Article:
I am a Roman historian and archaeologist with a particular interest in urban life and how this can shed light on wider issues of Roman society and culture. I am also interested in the intellectual history of archaeology. Much of my research to date has focused on the ancient site of Pompeii, although I am also the co-author of a book on the Roman army (The Complete Roman Legions, with Nigel Pollard) and I have co-edited (with Ray Laurence) a volume on cultural identity in the Roman world. In 2008 I founded Blogging Pompeii, a news and discussion site for Pompeii and the archaeological sites of the Bay of Naples.

Areas of Expertise

  • Pompeii
  • Herculaneum
  • Roman urbanisation
  • Domestic artefacts
  • Roman social history

Publications

  1. Boundaries and control in the Roman house. Journal of Roman Archaeology 29, 125-141.
  2. Urbanization. In Alison Cooley (Ed.), A Companion to Roman Italy. (pp. 293-307). Oxford: Wiley-Blackwell.
  3. & The Complete Roman Legions, paperback. London: Thames and Hudson.
  4. Giuseppe Fiorelli 1823–96 & Amedeo Maiuri 1886–1963: Excavating and Preserving Pompeii. In B. Fagan (Ed.), The Great Archaeologists. (pp. 124-129). Thames and Hudson.
  5. The Complete Pompeii, paperback. London: Thames and Hudson.

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Teaching

  • CL-M09 Dissertation in Ancient History and or Classical Literature

    Dissertation in Ancient History or an approved Classical subject.

  • CL-M100 Roman houses and households

    Roman writers claimed that the house was the basic unit of the state and embodied traditional Roman values and ideals. This module explores these values and ideals by examining both literary and archaeological evidence for the Roman house, and discussing modern theories about the structure and meaning of the home.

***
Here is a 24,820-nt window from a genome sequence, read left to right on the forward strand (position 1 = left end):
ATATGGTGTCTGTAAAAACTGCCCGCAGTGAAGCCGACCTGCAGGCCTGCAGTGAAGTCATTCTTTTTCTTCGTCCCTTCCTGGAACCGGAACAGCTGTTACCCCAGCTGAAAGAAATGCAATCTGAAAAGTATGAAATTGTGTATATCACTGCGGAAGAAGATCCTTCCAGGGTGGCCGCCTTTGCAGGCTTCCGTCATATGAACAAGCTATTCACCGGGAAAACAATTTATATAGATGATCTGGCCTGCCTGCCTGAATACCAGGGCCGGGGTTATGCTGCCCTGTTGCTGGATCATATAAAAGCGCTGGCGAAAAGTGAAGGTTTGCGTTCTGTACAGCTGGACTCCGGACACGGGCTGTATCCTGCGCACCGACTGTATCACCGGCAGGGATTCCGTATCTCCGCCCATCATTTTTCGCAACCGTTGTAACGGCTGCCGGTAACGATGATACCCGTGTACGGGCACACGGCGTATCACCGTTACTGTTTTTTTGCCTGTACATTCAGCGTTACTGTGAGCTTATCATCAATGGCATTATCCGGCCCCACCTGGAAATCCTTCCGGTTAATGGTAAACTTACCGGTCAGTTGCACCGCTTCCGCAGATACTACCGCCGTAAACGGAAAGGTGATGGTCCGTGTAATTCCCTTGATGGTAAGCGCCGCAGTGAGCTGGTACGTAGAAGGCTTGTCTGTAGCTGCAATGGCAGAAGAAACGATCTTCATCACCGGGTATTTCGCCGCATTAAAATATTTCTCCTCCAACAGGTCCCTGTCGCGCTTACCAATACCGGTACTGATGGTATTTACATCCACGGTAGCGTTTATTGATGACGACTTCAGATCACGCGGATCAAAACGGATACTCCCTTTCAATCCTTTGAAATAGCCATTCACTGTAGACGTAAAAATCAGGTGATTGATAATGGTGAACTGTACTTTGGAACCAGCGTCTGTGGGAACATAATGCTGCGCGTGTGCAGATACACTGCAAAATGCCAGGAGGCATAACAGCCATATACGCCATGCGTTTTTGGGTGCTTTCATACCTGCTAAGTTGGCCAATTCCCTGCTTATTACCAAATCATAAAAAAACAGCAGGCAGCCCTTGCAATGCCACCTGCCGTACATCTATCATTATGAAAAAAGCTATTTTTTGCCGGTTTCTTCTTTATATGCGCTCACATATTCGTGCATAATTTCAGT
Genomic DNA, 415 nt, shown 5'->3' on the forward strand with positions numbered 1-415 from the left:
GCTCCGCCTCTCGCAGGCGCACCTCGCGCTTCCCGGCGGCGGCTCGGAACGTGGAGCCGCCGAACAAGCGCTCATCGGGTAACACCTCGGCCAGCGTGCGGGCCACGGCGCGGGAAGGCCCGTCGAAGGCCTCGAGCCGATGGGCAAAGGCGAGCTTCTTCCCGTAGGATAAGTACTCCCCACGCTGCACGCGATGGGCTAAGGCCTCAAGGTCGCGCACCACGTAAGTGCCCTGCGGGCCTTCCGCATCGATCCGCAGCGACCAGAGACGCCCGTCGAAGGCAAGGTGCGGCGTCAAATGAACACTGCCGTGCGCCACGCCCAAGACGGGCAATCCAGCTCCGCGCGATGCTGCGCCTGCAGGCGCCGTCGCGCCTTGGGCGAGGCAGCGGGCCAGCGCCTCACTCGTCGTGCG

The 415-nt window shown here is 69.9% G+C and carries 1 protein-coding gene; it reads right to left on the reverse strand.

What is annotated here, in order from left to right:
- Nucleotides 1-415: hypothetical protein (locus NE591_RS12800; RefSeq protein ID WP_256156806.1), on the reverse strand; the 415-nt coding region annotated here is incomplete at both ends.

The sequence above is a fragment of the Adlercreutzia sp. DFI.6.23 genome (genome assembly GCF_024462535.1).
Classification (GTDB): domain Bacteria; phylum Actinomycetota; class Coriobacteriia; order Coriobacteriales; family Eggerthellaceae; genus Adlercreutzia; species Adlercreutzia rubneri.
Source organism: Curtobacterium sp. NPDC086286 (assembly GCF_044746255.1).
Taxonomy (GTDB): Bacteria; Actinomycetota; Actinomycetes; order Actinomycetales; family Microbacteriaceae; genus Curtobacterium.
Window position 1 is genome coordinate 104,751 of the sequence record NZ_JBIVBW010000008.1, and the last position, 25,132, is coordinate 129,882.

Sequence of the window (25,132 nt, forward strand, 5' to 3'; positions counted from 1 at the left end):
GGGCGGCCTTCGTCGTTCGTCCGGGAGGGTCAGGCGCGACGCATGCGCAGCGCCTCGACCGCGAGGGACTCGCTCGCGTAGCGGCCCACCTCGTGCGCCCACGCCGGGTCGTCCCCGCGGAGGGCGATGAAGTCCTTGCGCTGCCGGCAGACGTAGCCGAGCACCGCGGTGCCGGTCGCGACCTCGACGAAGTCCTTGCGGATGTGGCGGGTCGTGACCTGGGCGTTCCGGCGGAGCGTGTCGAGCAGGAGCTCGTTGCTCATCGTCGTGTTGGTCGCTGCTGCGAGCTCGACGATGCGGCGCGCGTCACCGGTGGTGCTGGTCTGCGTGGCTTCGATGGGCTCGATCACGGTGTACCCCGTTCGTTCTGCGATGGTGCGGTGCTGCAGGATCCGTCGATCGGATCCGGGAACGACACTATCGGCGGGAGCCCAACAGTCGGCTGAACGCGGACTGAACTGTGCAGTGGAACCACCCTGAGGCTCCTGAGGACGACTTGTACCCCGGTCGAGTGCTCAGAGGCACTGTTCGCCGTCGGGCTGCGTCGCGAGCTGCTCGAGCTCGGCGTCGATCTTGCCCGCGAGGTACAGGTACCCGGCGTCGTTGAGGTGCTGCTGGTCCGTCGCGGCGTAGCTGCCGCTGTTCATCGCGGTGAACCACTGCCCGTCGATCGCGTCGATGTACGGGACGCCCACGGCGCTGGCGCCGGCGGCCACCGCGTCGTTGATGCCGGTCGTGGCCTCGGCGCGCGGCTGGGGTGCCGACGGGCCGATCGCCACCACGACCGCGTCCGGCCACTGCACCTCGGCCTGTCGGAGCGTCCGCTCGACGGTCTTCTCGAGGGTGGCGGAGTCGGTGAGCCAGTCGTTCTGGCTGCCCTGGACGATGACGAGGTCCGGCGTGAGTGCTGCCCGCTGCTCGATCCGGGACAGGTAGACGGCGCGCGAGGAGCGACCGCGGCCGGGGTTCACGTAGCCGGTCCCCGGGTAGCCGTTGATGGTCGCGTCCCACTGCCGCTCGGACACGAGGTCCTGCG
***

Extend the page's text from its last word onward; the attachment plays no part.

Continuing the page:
• CLD300 Classics, Ancient History, Egyptology Dissertation

    Dissertation module for students doing single honours or joint honours degrees in Classics, Classical Civilisation, Ancient History or Egyptology. The aim is for students to do detailed research, to work on a project for several months and to produce a scholarly study of c. 8000-10000 words. The dissertation topic can be chosen freely, in consultation with a member of academic staff and subject to compatibility with a student's degree scheme and availability of supervisors and library material. This is a chance for students to pursue an area in which they are especially interested, and to deal with it in depth. Students may choose to do museum-based research. There are two preparatory pieces of assessment: an abstract, outline and bibliography, and an analysis of crucial source material and/or secondary literature. Work on the dissertation itself takes up most of the two semesters. Students are expected to do research independently, but there is a series of lectures in the first semester to provide advice on research and scholarly writing, Every student will be assigned a supervisor who will be organising group sessions with his/her supervisees and who will also be available for one-to-one supervision sessions.

  • CLH145 Introduction to Greek and Roman Art and Architecture

    This module is an introduction to the art and architecture of ancient Greece and Rome from c. 800 BC to c. AD 500, examining technical and aesthetic developments in ancient art in their cultural, social and political contexts, and providing an introduction to their influences on later periods of western art and architecture. Media to be examined include sculpture in stone, bronze and terracotta, including portraits and relief sculpture as well as free-standing statues; painting, including painted pottery, tomb painting and domestic wall-painting; and the architecture of temples, secular public buildings and houses. Students will learn to engage with and discuss a range of visual materials in seminars, as well as reading both ancient and modern discussions of the material at which they will be looking.